I was right where this happened. Across the track, people in the stands were booing. I said loudly to the official “I think you have made a bad decision there.” I’d taken the photo in this blog a few moments before Emiel was pulled from the event. Does this look like a man in distress to you?
Emiel was totally disorientated, but soon whisked away by other Belgian athletes. I later learned that the official had subsequently also tried to have me banned from working as a photographer, for my comment.

Next day, I asked Emiel how he was. It was clear from his reply that he was mainly incensed at not being allowed to finish his race – being told he could not participate any further when he had just 350 metres left of the event.

This story came back to me when a friend sent me the news last weekend that Emiel was terminally ill. Ken Stone of Masterstrack tells the rest with this post.

So, farewell Emiel. You were not the first 90 year old on the track, and you won’t be the last, but you were one who seldom seemed to turn down a chance to run or jump. We’ll not see you again, but we’ll not forget your racing spirit.

(By way of an update, Emiel’s family subsequently posted online this video of his “Farewell” party. Incredibly poignant. News of Emiel’s death next day was picked up in newspapers all over the world.)


November 19, 2013

By way of explanation, rather than apology, I’ll begin by saying that this is a therapeutic blog for me. I need to put some thoughts down to help me make sense of them. However, I’m going to put it out as a blog, because I know how bad I felt a couple of years ago hiding behind a smiley face when, behind the mask, things were not right.

A good few years ago, when my job seemed constantly to be on the line every few months, I thought I was coping well, until I began to develop what the medics called “an anxiety syndrome evidenced by sporadic irrational panic attacks”. It’s too long ago and too buried inside bad memories to revisit in detail, but I came through it. I wasn’t running very seriously at the time. I still had big commitments to lead parties in the mountains during periods of paid and unpaid leave. You can read something about those days in some of the pieces I’ve written in my other blog, which tells the story behind a few of my favourite photos.

Those days came to an end when the company for whom I worked was taken over and asset-stripped. I found myself with more time for running, and actually pretty competitive, as I came to discover, not only in domestic competition, but at a European and World level too. Those things have been the backbone of this blog for many years now.

Dealing with the anxiety and stress of preparing and waiting for big competitions was a real education. Call-rooms before a major event take many forms, but all leave you pretty much alone with your thoughts, be they rational, or the other sort. It was my extremely well-known friend and frequent race rival Dr Steve Peters who taught me most of the techniques I know to cope with that stuff, both by his own example, and through stuff on some courses that he ran that I attended.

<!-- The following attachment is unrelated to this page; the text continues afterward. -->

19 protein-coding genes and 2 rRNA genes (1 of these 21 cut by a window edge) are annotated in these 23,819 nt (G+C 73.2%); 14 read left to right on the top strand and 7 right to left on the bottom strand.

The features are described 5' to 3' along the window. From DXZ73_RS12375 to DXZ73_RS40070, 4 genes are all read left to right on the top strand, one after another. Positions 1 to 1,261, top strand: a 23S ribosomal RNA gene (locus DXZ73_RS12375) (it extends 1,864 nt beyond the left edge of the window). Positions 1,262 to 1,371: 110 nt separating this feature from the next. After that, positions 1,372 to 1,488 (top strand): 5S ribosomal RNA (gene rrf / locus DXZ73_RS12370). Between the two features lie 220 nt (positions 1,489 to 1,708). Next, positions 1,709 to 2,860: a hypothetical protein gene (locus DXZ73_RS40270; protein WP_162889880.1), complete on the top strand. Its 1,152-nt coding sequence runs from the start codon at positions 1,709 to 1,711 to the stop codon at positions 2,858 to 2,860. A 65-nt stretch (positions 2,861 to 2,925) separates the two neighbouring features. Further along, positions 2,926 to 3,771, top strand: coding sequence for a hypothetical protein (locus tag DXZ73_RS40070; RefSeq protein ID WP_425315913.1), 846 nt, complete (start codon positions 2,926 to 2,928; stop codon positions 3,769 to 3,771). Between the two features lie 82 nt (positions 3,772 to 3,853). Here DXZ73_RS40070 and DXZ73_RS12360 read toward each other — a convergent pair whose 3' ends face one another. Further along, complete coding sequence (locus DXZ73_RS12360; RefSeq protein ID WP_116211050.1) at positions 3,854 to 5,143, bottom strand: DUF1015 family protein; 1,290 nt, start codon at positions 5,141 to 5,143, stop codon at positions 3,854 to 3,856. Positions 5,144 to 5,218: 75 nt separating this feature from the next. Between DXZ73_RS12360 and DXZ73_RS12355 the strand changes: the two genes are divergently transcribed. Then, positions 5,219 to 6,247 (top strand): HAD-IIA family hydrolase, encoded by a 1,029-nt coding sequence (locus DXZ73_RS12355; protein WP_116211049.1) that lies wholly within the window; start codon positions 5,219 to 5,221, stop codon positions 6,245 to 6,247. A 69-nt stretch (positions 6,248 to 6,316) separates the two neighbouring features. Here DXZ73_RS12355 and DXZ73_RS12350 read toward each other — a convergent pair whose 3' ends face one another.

I’ve made an oblique reference to my run-in with depression, and since “coming out” about it, I’ve always felt able to talk about it freely, with friends and on this blog. Depression is an illness. A physical illness. Many people still, sadly, regard it as some kind of irrational psychological affliction, neatly confusing cause and effect. There are many more sports-people living and coping with depression than you’d realise. Some have been high profile in the media. Most of us are not, of course. I have had huge support from athlete friends who “have been there” or are still “there” and, I hope, have done my own bit to help them in turn.

My regular blog reader won’t need reminding that I’ve had a couple of years in which my racing and training has been totally banjaxed (lovely Irish word, that!) by lower leg and foot injury. Thankfully, I seem to be coming out of the end of that at the moment. Training since I came back from the Alps just on a month ago has been good. I think I even felt the benefit of six weeks living at altitude! I’m currently quite focused on racing at the World Masters Indoor Championships in Budapest next March.

I left full-time work in 2011 when yet another reorganisation revealed an escape tunnel I could use on acceptable terms. I’ve worked much of my time since then as a freelance photographer, done a bit of social media training and some “critical friend” work with some small charities. It’s been particularly rewarding in an intellectual and emotional sense. I came home from the Alps this time with a diary I’d intentionally managed to keep almost completely empty. This was a way to help me get as much as possible out of my time away. It soon began to fill with photographic jobs for great organisations, and I was nearly what you might call “busy” once or twice recently.

One of those jobs (yesterday as I write this) took me back into my old place of employment. I’d only made two fleeting visits previously in over two years. This time I was there for a whole morning. (I’m privileged occasionally to be shooting stuff for the Kent Foundation, who are doing a cracking job.) Before I left the building, I even bumped into a few people I knew from the old days who hadn’t even realised I’d left! Same building, same receptionist, same decor inside, same coffee in the staff restaurant. It was the stuff of time travel.